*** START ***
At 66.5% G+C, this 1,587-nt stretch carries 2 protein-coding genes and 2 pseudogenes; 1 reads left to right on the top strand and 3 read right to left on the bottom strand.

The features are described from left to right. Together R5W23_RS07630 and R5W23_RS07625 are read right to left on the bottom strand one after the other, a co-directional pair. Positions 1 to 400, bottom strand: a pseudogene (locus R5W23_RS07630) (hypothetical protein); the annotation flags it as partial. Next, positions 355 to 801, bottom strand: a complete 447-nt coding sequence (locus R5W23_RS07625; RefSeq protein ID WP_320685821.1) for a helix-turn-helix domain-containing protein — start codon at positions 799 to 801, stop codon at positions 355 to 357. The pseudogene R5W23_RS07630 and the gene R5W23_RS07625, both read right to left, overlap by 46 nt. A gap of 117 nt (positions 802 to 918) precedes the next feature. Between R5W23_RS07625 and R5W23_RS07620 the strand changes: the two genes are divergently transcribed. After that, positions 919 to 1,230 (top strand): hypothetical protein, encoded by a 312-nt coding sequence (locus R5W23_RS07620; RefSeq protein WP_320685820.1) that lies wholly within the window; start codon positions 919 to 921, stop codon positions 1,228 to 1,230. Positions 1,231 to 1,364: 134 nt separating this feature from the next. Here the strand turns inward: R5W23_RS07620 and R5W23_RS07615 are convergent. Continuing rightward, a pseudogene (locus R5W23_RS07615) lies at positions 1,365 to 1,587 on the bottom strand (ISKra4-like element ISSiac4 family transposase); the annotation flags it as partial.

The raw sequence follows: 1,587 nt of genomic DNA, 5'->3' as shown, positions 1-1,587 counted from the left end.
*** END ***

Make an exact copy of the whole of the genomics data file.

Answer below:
At 66.5% G+C, this 1,587-nt stretch carries 2 protein-coding genes and 2 pseudogenes; 1 reads left to right on the top strand and 3 read right to left on the bottom strand.

The features are described from left to right. Together R5W23_RS07630 and R5W23_RS07625 are read right to left on the bottom strand one after the other, a co-directional pair. Positions 1 to 400, bottom strand: a pseudogene (locus R5W23_RS07630) (hypothetical protein); the annotation flags it as partial. Next, positions 355 to 801, bottom strand: a complete 447-nt coding sequence (locus R5W23_RS07625; RefSeq protein ID WP_320685821.1) for a helix-turn-helix domain-containing protein — start codon at positions 799 to 801, stop codon at positions 355 to 357. The pseudogene R5W23_RS07630 and the gene R5W23_RS07625, both read right to left, overlap by 46 nt. A gap of 117 nt (positions 802 to 918) precedes the next feature. Between R5W23_RS07625 and R5W23_RS07620 the strand changes: the two genes are divergently transcribed. After that, positions 919 to 1,230 (top strand): hypothetical protein, encoded by a 312-nt coding sequence (locus R5W23_RS07620; RefSeq protein WP_320685820.1) that lies wholly within the window; start codon positions 919 to 921, stop codon positions 1,228 to 1,230. Positions 1,231 to 1,364: 134 nt separating this feature from the next. Here the strand turns inward: R5W23_RS07620 and R5W23_RS07615 are convergent. Continuing rightward, a pseudogene (locus R5W23_RS07615) lies at positions 1,365 to 1,587 on the bottom strand (ISKra4-like element ISSiac4 family transposase); the annotation flags it as partial.

The raw sequence follows: 1,587 nt of genomic DNA, 5'->3' as shown, positions 1-1,587 counted from the left end.